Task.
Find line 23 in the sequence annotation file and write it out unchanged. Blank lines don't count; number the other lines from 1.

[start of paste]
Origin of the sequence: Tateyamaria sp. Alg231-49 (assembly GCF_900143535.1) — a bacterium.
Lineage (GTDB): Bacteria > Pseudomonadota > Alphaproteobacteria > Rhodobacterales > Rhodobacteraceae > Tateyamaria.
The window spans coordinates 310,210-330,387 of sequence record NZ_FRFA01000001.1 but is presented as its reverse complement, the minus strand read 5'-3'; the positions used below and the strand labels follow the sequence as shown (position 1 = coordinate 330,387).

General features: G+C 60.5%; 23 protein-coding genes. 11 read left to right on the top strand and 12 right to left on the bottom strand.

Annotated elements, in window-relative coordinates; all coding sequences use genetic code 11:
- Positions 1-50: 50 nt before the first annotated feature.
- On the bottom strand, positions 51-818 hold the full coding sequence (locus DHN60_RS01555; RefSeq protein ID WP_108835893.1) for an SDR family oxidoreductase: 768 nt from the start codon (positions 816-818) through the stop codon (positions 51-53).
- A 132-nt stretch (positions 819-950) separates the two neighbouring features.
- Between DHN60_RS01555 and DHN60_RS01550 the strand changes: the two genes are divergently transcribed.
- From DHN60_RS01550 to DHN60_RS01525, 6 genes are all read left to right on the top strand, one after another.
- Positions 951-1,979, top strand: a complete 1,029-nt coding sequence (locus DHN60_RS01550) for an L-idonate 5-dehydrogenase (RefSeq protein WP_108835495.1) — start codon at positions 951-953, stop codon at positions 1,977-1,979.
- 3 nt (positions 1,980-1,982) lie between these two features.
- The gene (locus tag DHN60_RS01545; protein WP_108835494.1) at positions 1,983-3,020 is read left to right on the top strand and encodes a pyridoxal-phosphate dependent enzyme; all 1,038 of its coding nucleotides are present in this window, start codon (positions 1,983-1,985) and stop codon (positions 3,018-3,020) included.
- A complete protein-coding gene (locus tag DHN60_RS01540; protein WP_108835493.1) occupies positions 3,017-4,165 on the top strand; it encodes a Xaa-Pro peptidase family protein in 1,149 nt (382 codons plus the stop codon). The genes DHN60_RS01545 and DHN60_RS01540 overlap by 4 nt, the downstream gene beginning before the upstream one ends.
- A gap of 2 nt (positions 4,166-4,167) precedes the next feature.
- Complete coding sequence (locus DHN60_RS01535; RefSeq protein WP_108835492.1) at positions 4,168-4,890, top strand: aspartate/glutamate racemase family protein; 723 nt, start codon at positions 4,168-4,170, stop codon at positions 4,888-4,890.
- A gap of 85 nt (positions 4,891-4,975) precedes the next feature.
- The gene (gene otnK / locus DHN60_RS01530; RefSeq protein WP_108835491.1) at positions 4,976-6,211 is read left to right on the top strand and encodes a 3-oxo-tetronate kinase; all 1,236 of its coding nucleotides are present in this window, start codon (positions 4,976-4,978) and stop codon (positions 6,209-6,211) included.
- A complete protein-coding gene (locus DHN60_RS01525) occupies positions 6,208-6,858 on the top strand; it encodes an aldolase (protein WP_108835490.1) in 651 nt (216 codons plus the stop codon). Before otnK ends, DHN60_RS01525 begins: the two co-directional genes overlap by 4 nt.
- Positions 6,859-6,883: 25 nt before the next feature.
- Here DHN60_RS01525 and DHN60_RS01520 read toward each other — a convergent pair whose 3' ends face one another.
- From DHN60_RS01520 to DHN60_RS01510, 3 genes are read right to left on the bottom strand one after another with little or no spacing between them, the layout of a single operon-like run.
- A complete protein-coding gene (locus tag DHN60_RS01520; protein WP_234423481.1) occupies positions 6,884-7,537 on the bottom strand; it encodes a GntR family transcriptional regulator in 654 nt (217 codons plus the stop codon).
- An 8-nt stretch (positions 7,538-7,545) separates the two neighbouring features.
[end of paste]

- A complete protein-coding gene (locus tag DHN60_RS01520; protein WP_234423481.1) occupies positions 6,884-7,537 on the bottom strand; it encodes a GntR family transcriptional regulator in 654 nt (217 codons plus the stop codon).